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Testing a Universal Tool for Measuring Parasocial Interactions Acreoss Different Situations and Media. Findings From Three Studies


Schramm, H; Wirth, W (2010). Testing a Universal Tool for Measuring Parasocial Interactions Acreoss Different Situations and Media. Findings From Three Studies. Journal of Media Psychology, 22(1):26-36.

Abstract

Although research on parasocial interactions (PSI) has over 50 years of tradition, it provides a heterogeneous status of measurements and findings. The challenge for present and future PSI research is to provide measurement standards that are generated, confirmed, and validated across several studies. The present contribution tries to take a first step in this direction by exploring PSI with (1) nonmediated fictional characters (theater), (2) mediated fictional characters (soaps), and (3) mediated nonfictional characters (quiz shows). All three studies are based on the same theory (Two-Level Model of PSI) and on parts of the same corresponding measurement tool (PSI-Process Scales). All in all, the PSI-Process Scales show high usability in all three contexts, with the option to select PSI dimensions and items with respect to the study’s focus. Even in a theater play, the PSI-Process Scales could be applied without any problems and without any changes in the item wordings. The results of the three studies offer new insights into the importance of specific user and persona characteristics for the constitution and intensity of PSI in different media genres. (PsycINFO Database Record (c) 2012 APA, all rights reserved)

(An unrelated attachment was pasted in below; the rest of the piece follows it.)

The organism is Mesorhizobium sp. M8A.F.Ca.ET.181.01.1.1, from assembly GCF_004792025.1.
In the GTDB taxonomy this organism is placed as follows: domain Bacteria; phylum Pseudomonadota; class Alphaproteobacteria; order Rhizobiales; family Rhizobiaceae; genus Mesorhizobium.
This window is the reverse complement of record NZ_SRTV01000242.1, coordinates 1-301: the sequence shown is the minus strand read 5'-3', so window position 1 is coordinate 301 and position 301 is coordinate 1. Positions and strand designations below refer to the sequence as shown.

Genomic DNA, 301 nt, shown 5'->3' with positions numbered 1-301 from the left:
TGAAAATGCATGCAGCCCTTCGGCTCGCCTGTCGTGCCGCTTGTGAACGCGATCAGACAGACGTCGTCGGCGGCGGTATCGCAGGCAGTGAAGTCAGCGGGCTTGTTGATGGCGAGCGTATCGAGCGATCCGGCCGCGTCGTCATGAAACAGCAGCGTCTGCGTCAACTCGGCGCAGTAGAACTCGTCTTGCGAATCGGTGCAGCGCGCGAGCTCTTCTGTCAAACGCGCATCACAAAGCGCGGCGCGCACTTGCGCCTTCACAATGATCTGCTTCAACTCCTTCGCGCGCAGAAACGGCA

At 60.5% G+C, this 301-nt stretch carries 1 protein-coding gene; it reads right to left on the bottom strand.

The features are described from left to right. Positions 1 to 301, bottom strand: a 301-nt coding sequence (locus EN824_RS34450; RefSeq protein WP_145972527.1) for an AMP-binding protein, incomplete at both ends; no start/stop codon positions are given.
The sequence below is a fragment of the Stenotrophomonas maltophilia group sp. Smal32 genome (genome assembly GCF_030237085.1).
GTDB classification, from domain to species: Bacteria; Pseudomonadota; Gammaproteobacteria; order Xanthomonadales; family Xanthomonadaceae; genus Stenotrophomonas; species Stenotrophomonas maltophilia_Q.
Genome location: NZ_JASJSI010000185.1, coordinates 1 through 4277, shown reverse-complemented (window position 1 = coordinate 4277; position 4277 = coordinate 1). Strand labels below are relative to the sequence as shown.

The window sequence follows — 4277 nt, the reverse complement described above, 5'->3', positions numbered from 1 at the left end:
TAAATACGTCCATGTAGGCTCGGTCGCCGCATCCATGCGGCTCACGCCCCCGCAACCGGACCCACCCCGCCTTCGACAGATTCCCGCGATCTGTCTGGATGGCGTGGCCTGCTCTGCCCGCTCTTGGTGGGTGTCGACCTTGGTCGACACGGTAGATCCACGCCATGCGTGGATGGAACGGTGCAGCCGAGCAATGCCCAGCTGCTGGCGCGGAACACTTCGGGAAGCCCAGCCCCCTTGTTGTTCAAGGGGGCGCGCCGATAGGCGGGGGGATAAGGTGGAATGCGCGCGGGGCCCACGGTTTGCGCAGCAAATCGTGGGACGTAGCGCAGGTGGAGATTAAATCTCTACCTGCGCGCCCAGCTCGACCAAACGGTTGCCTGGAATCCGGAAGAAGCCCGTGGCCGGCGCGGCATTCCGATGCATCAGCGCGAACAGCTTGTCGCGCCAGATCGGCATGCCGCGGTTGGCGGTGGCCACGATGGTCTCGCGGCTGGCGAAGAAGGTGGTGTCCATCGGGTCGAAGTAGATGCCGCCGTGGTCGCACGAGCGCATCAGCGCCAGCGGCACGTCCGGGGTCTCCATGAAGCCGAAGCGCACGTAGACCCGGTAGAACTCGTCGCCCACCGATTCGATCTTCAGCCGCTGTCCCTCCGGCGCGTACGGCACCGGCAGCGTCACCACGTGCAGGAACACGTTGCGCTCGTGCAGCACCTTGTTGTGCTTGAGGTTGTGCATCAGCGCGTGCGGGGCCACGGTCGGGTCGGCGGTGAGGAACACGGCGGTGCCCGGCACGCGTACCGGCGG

Although research on parasocial interactions (PSI) has over 50 years of tradition, it provides a heterogeneous status of measurements and findings. The challenge for present and future PSI research is to provide measurement standards that are generated, confirmed, and validated across several studies. The present contribution tries to take a first step in this direction by exploring PSI with (1) nonmediated fictional characters (theater), (2) mediated fictional characters (soaps), and (3) mediated nonfictional characters (quiz shows). All three studies are based on the same theory (Two-Level Model of PSI) and on parts of the same corresponding measurement tool (PSI-Process Scales). All in all, the PSI-Process Scales show high usability in all three contexts, with the option to select PSI dimensions and items with respect to the study’s focus. Even in a theater play, the PSI-Process Scales could be applied without any problems and without any changes in the item wordings. The results of the three studies offer new insights into the importance of specific user and persona characteristics for the constitution and intensity of PSI in different media genres. (PsycINFO Database Record (c) 2012 APA, all rights reserved)

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Additional indexing

Item Type:Journal Article, refereed, original work
Communities & Collections:06 Faculty of Arts > Institute of Mass Communication and Media Research
Dewey Decimal Classification:700 Arts
Language:English
Date:2010
Deposited On:03 Dec 2014 16:16
Last Modified:05 Apr 2016 18:34
Publisher:Hogrefe & Huber
ISSN:1864-1105
Publisher DOI:https://doi.org/10.1027/1864-1105/a000004
Related URLs:http://dx.doi.org/10.1027/1864-1105/a000004
http://psycnet.apa.org/journals/jmp/22/1/26/
Permanent URL: https://doi.org/10.5167/uzh-101667

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